The Lee case raises a warning flag for federal government community

The Lee case raises a warning flag for federal government community

By Tony Lee Orr

GCN Staff

The controversial Wen Ho Lee case sends a warning message to government researchers, an advocate for scientists said last week.

As officials continue to debate the merits of federal charges against the former Energy Department nuclear physicist, who was released after a plea bargain, a new report notes that the government's extensive use of electronic documents makes classified information vulnerable.

'The message is: Stay away from the government security apparatus if you possibly can, because they will chew you up and spit you out,' said Steven Aftergood, director of the project on government secrecy at the Federation of American Scientists.

'If you can get a job that does not require a security clearance, that is what you should do,' he said.

Energy officials are trying to balance computer security and work environment issues.

'Now more than ever, [Los Alamos National Laboratory's] mission requires the best that the scientific and engineering community can offer,' Energy spokesman Jim Danneskiold said.

Problem not just at DOE

'The laboratory and the Department of Energy are working hard to ensure that security requirements that protect classified information make sense and maintain a positive working environment for our employees,' he said.

Government security problems extend beyond the Energy labs (see story, Page 1).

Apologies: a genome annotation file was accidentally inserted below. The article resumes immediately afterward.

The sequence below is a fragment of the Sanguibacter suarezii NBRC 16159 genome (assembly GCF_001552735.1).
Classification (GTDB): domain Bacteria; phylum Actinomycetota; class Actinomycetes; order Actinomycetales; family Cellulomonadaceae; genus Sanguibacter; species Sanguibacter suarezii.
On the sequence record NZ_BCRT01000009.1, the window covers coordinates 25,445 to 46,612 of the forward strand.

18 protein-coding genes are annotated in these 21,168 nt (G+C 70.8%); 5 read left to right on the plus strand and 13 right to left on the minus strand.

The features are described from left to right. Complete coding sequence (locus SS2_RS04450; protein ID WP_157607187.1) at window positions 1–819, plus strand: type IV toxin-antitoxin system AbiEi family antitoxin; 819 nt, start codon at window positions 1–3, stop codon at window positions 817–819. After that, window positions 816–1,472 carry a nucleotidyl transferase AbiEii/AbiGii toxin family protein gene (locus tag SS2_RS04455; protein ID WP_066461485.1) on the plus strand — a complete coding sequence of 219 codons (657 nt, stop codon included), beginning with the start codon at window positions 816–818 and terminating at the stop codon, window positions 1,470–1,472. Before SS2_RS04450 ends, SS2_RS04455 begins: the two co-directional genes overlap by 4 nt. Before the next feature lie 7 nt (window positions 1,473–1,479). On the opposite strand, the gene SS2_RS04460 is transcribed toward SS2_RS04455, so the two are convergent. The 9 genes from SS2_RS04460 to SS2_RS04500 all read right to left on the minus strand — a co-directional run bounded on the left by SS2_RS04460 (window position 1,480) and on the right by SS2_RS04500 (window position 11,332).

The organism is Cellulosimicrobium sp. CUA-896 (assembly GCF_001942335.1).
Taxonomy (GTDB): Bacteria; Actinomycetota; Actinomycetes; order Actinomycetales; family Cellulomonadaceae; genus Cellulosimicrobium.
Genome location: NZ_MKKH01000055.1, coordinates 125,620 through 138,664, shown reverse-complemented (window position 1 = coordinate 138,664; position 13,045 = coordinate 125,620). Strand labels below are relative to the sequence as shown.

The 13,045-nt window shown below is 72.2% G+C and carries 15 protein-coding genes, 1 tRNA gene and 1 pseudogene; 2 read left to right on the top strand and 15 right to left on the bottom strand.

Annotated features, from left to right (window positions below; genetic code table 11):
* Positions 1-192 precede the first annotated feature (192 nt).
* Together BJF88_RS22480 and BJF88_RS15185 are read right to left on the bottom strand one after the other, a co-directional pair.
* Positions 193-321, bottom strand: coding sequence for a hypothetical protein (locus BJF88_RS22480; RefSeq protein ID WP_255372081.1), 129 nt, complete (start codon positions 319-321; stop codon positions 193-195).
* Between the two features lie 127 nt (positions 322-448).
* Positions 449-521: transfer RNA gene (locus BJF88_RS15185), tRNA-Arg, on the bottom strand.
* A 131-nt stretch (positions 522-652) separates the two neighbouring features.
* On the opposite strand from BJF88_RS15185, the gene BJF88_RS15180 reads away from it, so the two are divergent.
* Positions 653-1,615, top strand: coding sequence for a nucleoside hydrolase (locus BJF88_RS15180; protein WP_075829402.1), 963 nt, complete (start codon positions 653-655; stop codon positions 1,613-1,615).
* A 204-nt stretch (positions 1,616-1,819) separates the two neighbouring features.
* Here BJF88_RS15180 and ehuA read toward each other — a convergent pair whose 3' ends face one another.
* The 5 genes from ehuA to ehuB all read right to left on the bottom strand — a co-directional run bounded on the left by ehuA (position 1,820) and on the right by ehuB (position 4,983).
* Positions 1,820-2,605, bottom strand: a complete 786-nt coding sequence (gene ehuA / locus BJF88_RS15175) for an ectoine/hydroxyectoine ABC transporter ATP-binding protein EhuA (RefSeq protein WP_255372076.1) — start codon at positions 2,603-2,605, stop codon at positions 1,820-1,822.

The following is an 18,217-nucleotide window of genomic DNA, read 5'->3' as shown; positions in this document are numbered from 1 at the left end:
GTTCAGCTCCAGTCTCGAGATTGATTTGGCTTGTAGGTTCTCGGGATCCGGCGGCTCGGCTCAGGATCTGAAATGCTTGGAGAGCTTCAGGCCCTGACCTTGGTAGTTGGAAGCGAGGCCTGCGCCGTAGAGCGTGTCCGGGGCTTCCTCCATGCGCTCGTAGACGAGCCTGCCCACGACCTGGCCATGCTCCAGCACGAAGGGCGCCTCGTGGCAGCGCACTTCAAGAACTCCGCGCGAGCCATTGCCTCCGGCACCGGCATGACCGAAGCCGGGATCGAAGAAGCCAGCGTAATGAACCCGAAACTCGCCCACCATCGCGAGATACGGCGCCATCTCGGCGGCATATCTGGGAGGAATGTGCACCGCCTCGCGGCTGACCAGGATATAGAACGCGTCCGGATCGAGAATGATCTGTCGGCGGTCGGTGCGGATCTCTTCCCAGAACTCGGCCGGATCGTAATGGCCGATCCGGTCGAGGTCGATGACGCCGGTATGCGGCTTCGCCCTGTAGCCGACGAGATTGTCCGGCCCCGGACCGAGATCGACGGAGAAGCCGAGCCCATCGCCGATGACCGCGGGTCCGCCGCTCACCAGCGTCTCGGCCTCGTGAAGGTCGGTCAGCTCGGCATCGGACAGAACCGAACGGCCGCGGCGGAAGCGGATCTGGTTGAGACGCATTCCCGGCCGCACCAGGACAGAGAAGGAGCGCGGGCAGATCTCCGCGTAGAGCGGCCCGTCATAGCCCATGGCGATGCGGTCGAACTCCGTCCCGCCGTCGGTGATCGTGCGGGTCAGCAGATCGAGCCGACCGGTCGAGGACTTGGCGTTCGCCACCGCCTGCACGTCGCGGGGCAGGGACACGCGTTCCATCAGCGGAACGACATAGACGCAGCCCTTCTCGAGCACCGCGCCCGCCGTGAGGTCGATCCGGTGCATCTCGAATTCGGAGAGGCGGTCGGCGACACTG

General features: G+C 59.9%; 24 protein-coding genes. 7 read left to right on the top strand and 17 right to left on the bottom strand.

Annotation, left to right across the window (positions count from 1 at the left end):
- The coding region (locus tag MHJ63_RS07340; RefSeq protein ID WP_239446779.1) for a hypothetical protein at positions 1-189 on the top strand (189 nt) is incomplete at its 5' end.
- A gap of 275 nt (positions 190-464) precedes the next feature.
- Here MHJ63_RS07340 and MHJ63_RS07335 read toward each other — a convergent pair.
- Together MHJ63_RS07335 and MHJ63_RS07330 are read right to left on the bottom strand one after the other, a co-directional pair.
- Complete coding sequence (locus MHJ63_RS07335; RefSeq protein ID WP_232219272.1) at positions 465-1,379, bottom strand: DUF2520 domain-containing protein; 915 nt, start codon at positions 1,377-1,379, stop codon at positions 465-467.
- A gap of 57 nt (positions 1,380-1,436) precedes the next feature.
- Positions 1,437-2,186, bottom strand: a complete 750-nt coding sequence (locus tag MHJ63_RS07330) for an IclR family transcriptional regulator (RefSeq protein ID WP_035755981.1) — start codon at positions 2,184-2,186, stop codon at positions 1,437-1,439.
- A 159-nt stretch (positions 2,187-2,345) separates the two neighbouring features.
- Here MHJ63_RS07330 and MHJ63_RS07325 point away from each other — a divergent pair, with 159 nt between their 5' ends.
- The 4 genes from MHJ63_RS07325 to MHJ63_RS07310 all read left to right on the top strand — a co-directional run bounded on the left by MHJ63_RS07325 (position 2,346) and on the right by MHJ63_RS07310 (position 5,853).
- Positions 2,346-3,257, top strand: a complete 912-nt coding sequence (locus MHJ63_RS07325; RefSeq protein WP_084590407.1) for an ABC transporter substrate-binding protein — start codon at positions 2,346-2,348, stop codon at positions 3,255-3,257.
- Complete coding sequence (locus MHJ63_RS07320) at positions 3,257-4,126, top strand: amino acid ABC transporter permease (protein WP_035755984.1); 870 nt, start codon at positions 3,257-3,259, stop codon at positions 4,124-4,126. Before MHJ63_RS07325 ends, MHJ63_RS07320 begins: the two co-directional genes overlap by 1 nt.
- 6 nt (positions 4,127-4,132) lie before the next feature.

Former CIA Director John Deutch recently came under fire for keeping classified defense information on his home computers [GCN, Feb. 21, Page 24]. Defense Secretary William Cohen has been criticized for not reacting more quickly to reports that Deutch had violated rules. Cohen has said he was not privy to CIA documents on the incident.

Authorities had charged Lee with 59 felony counts of mishandling classified information while working at Energy's Los Alamos National Laboratory in Los Alamos, N.M. [GCN, Jan. 10, Page 44].

'If you have ever bent or broken a rule as most of us have, you could be vulnerable to the most extraordinary punishment,' Aftergood said. 'That's what this case says.' However, Aftergood acknowledged that it was appropriate for Lee to lose his job.

Under terms of the plea bargain, Lee pleaded guilty to one count of mishandling federal information. The other 58 counts were dropped, and he got a 278-day prison sentence'essentially the time that he had already served in solitary confinement following his December arrest.

An August report from the National Archives criticized government efforts in classifying data, partially blaming a weakness in labeling software.

The report, Information Security Oversight Office's 1999 Report to the President, concluded that the government's shift to an electronic documents environment has complicated the classification process.

For example, documents clearly marked as sensitive or secret on the computer screen did not necessarily bear the same marks when printed, said the report's author, Steven Garfinkel, director of the National Archives and Records Administration's Information Security Oversight Office.

Garfinkel said in talking to agency security personnel he found that on-screen classification markings were automated; for print, users have to identify the security level.

The report, for which Garfinkel reviewed more than 3,000 documents from the Defense Department and intelligence agencies, recommended further training. The report is available online at www.fas.org/sgp/isoo/isoo99.html.

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